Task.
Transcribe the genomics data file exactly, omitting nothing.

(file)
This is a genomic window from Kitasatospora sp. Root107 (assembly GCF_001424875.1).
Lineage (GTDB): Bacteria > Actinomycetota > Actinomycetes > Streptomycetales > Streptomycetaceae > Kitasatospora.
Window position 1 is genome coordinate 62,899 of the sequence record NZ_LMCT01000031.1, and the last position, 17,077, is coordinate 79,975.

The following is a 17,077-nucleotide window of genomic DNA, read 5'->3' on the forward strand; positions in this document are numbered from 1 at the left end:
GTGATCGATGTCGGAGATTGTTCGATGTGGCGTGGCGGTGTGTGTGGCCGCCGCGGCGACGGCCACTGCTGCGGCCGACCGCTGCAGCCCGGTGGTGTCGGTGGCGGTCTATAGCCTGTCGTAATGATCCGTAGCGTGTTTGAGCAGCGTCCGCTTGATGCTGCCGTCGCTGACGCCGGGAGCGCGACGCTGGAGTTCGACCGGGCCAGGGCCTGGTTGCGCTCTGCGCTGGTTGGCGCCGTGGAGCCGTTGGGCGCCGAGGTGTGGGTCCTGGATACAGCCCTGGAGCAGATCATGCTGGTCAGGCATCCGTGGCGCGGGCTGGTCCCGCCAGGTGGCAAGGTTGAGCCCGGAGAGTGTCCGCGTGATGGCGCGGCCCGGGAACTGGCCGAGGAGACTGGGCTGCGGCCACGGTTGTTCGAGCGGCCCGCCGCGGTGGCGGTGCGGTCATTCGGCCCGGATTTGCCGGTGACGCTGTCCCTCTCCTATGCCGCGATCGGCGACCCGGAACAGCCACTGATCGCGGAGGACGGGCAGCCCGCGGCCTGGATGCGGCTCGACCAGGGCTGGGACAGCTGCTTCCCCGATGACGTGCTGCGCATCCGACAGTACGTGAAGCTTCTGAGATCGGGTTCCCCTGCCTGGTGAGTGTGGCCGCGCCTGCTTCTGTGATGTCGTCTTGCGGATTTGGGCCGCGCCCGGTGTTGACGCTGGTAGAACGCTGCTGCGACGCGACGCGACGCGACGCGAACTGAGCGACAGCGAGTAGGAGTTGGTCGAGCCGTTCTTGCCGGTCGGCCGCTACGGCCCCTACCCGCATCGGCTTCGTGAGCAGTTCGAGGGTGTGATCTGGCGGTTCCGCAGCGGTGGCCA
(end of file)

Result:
This is a genomic window from Kitasatospora sp. Root107 (assembly GCF_001424875.1).
Lineage (GTDB): Bacteria > Actinomycetota > Actinomycetes > Streptomycetales > Streptomycetaceae > Kitasatospora.
Window position 1 is genome coordinate 62,899 of the sequence record NZ_LMCT01000031.1, and the last position, 17,077, is coordinate 79,975.

The following is a 17,077-nucleotide window of genomic DNA, read 5'->3' on the forward strand; positions in this document are numbered from 1 at the left end:
GTGATCGATGTCGGAGATTGTTCGATGTGGCGTGGCGGTGTGTGTGGCCGCCGCGGCGACGGCCACTGCTGCGGCCGACCGCTGCAGCCCGGTGGTGTCGGTGGCGGTCTATAGCCTGTCGTAATGATCCGTAGCGTGTTTGAGCAGCGTCCGCTTGATGCTGCCGTCGCTGACGCCGGGAGCGCGACGCTGGAGTTCGACCGGGCCAGGGCCTGGTTGCGCTCTGCGCTGGTTGGCGCCGTGGAGCCGTTGGGCGCCGAGGTGTGGGTCCTGGATACAGCCCTGGAGCAGATCATGCTGGTCAGGCATCCGTGGCGCGGGCTGGTCCCGCCAGGTGGCAAGGTTGAGCCCGGAGAGTGTCCGCGTGATGGCGCGGCCCGGGAACTGGCCGAGGAGACTGGGCTGCGGCCACGGTTGTTCGAGCGGCCCGCCGCGGTGGCGGTGCGGTCATTCGGCCCGGATTTGCCGGTGACGCTGTCCCTCTCCTATGCCGCGATCGGCGACCCGGAACAGCCACTGATCGCGGAGGACGGGCAGCCCGCGGCCTGGATGCGGCTCGACCAGGGCTGGGACAGCTGCTTCCCCGATGACGTGCTGCGCATCCGACAGTACGTGAAGCTTCTGAGATCGGGTTCCCCTGCCTGGTGAGTGTGGCCGCGCCTGCTTCTGTGATGTCGTCTTGCGGATTTGGGCCGCGCCCGGTGTTGACGCTGGTAGAACGCTGCTGCGACGCGACGCGACGCGACGCGAACTGAGCGACAGCGAGTAGGAGTTGGTCGAGCCGTTCTTGCCGGTCGGCCGCTACGGCCCCTACCCGCATCGGCTTCGTGAGCAGTTCGAGGGTGTGATCTGGCGGTTCCGCAGCGGTGGCCA